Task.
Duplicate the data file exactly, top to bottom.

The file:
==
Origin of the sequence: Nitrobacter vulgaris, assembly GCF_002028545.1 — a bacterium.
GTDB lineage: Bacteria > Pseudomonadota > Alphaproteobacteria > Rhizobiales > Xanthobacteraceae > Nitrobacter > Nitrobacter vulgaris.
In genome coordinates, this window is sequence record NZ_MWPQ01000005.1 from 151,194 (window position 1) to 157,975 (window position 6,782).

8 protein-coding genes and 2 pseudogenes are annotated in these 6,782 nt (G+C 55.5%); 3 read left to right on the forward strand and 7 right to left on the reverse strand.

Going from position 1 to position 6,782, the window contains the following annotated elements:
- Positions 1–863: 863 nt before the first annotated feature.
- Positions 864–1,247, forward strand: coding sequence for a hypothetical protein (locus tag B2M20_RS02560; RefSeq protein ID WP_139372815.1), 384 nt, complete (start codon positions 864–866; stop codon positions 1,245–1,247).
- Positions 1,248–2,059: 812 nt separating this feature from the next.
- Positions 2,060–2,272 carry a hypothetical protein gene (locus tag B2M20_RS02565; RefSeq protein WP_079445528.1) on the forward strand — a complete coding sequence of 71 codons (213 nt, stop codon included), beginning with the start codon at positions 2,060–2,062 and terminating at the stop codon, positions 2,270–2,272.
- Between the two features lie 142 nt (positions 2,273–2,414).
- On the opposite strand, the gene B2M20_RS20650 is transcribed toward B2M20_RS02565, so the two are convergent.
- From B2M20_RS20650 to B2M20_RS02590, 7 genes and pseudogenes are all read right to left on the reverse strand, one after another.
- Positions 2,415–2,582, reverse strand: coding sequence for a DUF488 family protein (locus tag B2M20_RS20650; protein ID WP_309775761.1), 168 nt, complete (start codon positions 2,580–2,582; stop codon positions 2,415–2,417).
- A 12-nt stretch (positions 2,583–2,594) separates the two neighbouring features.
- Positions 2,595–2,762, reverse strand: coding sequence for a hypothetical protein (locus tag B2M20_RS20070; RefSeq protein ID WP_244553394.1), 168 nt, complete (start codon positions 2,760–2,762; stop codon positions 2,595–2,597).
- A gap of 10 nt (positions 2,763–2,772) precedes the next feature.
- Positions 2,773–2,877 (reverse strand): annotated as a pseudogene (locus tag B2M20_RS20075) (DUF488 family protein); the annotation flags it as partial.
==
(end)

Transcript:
Origin of the sequence: Nitrobacter vulgaris, assembly GCF_002028545.1 — a bacterium.
GTDB lineage: Bacteria > Pseudomonadota > Alphaproteobacteria > Rhizobiales > Xanthobacteraceae > Nitrobacter > Nitrobacter vulgaris.
In genome coordinates, this window is sequence record NZ_MWPQ01000005.1 from 151,194 (window position 1) to 157,975 (window position 6,782).

8 protein-coding genes and 2 pseudogenes are annotated in these 6,782 nt (G+C 55.5%); 3 read left to right on the forward strand and 7 right to left on the reverse strand.

Going from position 1 to position 6,782, the window contains the following annotated elements:
- Positions 1–863: 863 nt before the first annotated feature.
- Positions 864–1,247, forward strand: coding sequence for a hypothetical protein (locus tag B2M20_RS02560; RefSeq protein ID WP_139372815.1), 384 nt, complete (start codon positions 864–866; stop codon positions 1,245–1,247).
- Positions 1,248–2,059: 812 nt separating this feature from the next.
- Positions 2,060–2,272 carry a hypothetical protein gene (locus tag B2M20_RS02565; RefSeq protein WP_079445528.1) on the forward strand — a complete coding sequence of 71 codons (213 nt, stop codon included), beginning with the start codon at positions 2,060–2,062 and terminating at the stop codon, positions 2,270–2,272.
- Between the two features lie 142 nt (positions 2,273–2,414).
- On the opposite strand, the gene B2M20_RS20650 is transcribed toward B2M20_RS02565, so the two are convergent.
- From B2M20_RS20650 to B2M20_RS02590, 7 genes and pseudogenes are all read right to left on the reverse strand, one after another.
- Positions 2,415–2,582, reverse strand: coding sequence for a DUF488 family protein (locus tag B2M20_RS20650; protein ID WP_309775761.1), 168 nt, complete (start codon positions 2,580–2,582; stop codon positions 2,415–2,417).
- A 12-nt stretch (positions 2,583–2,594) separates the two neighbouring features.
- Positions 2,595–2,762, reverse strand: coding sequence for a hypothetical protein (locus tag B2M20_RS20070; RefSeq protein ID WP_244553394.1), 168 nt, complete (start codon positions 2,760–2,762; stop codon positions 2,595–2,597).
- A gap of 10 nt (positions 2,763–2,772) precedes the next feature.
- Positions 2,773–2,877 (reverse strand): annotated as a pseudogene (locus tag B2M20_RS20075) (DUF488 family protein); the annotation flags it as partial.